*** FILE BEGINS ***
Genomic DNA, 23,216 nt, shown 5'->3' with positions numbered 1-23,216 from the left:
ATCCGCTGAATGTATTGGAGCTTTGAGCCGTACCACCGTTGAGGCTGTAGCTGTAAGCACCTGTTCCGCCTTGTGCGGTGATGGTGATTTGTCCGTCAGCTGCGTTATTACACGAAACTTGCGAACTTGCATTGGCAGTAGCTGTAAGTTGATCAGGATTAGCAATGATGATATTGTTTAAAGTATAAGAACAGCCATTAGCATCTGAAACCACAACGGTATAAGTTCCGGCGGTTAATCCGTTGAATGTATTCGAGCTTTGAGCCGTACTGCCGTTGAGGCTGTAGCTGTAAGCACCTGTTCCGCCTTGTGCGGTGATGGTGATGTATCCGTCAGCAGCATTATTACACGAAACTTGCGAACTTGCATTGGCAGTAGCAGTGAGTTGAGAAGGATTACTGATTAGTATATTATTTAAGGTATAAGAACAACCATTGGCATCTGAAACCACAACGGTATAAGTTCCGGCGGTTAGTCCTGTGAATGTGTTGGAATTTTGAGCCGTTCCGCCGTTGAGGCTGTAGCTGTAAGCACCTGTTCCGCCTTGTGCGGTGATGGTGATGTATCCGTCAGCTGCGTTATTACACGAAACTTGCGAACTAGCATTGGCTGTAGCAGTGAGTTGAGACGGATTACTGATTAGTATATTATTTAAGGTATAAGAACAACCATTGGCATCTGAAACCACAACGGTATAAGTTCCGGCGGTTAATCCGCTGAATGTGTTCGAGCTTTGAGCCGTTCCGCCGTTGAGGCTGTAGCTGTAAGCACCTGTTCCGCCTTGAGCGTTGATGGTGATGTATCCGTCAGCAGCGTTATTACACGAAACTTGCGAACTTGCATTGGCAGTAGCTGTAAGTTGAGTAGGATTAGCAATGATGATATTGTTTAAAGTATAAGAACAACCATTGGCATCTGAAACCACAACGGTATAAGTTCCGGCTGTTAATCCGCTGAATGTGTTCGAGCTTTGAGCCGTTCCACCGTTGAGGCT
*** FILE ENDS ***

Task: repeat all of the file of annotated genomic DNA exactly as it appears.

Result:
Genomic DNA, 23,216 nt, shown 5'->3' with positions numbered 1-23,216 from the left:
ATCCGCTGAATGTATTGGAGCTTTGAGCCGTACCACCGTTGAGGCTGTAGCTGTAAGCACCTGTTCCGCCTTGTGCGGTGATGGTGATTTGTCCGTCAGCTGCGTTATTACACGAAACTTGCGAACTTGCATTGGCAGTAGCTGTAAGTTGATCAGGATTAGCAATGATGATATTGTTTAAAGTATAAGAACAGCCATTAGCATCTGAAACCACAACGGTATAAGTTCCGGCGGTTAATCCGTTGAATGTATTCGAGCTTTGAGCCGTACTGCCGTTGAGGCTGTAGCTGTAAGCACCTGTTCCGCCTTGTGCGGTGATGGTGATGTATCCGTCAGCAGCATTATTACACGAAACTTGCGAACTTGCATTGGCAGTAGCAGTGAGTTGAGAAGGATTACTGATTAGTATATTATTTAAGGTATAAGAACAACCATTGGCATCTGAAACCACAACGGTATAAGTTCCGGCGGTTAGTCCTGTGAATGTGTTGGAATTTTGAGCCGTTCCGCCGTTGAGGCTGTAGCTGTAAGCACCTGTTCCGCCTTGTGCGGTGATGGTGATGTATCCGTCAGCTGCGTTATTACACGAAACTTGCGAACTAGCATTGGCTGTAGCAGTGAGTTGAGACGGATTACTGATTAGTATATTATTTAAGGTATAAGAACAACCATTGGCATCTGAAACCACAACGGTATAAGTTCCGGCGGTTAATCCGCTGAATGTGTTCGAGCTTTGAGCCGTTCCGCCGTTGAGGCTGTAGCTGTAAGCACCTGTTCCGCCTTGAGCGTTGATGGTGATGTATCCGTCAGCAGCGTTATTACACGAAACTTGCGAACTTGCATTGGCAGTAGCTGTAAGTTGAGTAGGATTAGCAATGATGATATTGTTTAAAGTATAAGAACAACCATTGGCATCTGAAACCACAACGGTATAAGTTCCGGCTGTTAATCCGCTGAATGTGTTCGAGCTTTGAGCCGTTCCACCGTTGAGGCT